Global warming temperature could get hot enough to make earth uninhabitable for us

Due to limits of human heat tolerance, much of Earth’s surface may not be habitable by 2300 if we continue to emit greenhouse gases at the current rate. Sherwood states that well-known threats like rising oceans and economic depressions are not nearly as serious as the potential heat that might make the world, thermally, partly or completely uninhabitable by humans.

Most heat on the planet is dry, and we can handle that, but we’re not adapted to surviving very humid heat — a wet-bulb temperature of over 95 F — for more than 6 hours, even if we’re resting in well-ventilated shade.  Hot, humid heat leads to hyperthermia, heat stress, and eventually death.  Heat stress is already a leading cause of fatalities.

What will happen when temperatures rise this much:

  • 4 °C: would subject over half the world’s people to unprecedented heat
  • 7 °C:  some regions may become uninhabitable
  • 10 °C: the amount of land that would become uninhabitable from heat stress is far more that what we’ll lose from rising sea levels
  • 11-12 °C: would expand these regions to include most of today’s human population

It’s unlikely we’ll adapt with air-conditioning due to limited fossil fuels, nor would AC protect livestock or outside workers, and power failures would be life-threatening.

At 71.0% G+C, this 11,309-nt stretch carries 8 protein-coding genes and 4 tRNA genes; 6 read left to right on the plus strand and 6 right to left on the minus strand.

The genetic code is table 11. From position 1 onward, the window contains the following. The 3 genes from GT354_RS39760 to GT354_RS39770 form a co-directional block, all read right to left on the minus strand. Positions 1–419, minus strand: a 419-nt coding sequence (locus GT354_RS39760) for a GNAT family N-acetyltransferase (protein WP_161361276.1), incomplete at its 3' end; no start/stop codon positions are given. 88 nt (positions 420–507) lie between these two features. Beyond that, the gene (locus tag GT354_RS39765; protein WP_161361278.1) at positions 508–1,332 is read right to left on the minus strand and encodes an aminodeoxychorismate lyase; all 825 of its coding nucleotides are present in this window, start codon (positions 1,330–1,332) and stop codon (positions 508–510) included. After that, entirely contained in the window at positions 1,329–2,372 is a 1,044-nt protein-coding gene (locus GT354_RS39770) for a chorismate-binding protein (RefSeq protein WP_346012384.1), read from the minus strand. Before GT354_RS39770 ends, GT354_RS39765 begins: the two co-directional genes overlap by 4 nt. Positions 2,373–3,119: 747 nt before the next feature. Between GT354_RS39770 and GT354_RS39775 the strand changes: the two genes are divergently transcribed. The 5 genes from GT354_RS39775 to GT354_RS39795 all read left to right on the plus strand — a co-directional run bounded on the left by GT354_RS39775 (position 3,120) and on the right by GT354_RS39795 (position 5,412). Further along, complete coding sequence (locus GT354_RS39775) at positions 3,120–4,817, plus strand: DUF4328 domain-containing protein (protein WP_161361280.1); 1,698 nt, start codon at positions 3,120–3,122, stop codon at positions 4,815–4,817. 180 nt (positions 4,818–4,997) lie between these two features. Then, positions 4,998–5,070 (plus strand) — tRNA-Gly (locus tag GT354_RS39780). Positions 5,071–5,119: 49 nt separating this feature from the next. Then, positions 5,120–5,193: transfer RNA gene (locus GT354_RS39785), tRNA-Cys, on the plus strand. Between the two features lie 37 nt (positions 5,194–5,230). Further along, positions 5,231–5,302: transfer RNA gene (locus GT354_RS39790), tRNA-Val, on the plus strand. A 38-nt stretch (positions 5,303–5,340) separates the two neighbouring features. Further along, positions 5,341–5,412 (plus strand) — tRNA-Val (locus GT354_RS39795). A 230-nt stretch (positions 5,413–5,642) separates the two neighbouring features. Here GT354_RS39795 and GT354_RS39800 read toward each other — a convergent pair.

References

More information, summaries of Sherwood’s paper:

4 May 2010.  Global Warming: Future Temperatures Could Exceed Livable Limits, Researchers Find. ScienceDaily.

McMichael, A., et al. 24 Mar 2010. Climate change: Heat, health, and longer horizons. Proceedings of the National Academies of Science.

Sherwood, S, et al. 24 Mar 2010.An adaptability limit to climate change due to heat stress. Proceedings of the National Academies of Science.

Details: why heat kills

The reason crowded indoor theaters get so hot is because everyone is radiating heat like a 100 Watt light-bulb.  Normally this heat is carried away by sweating, heat conduction, and other radiative cooling.  But when the air is very moist and hot, the second law of thermodynamics does not allow us to lose heat when the wet bulb temperature (TW) exceeds 95 °F for a long period.

We all have core body temperatures around 98.6 °F regardless of climate, and our skin is lightly cooler, about 95, so that metabolic heat is conducted to the skin.  If our skin sustains temperatures above 98, then our core temperatures will rise even more, and once our core reaches about 108 F for any length of time, we’re likely to die of hyperthermia, no matter how acclimated and fit a person is.

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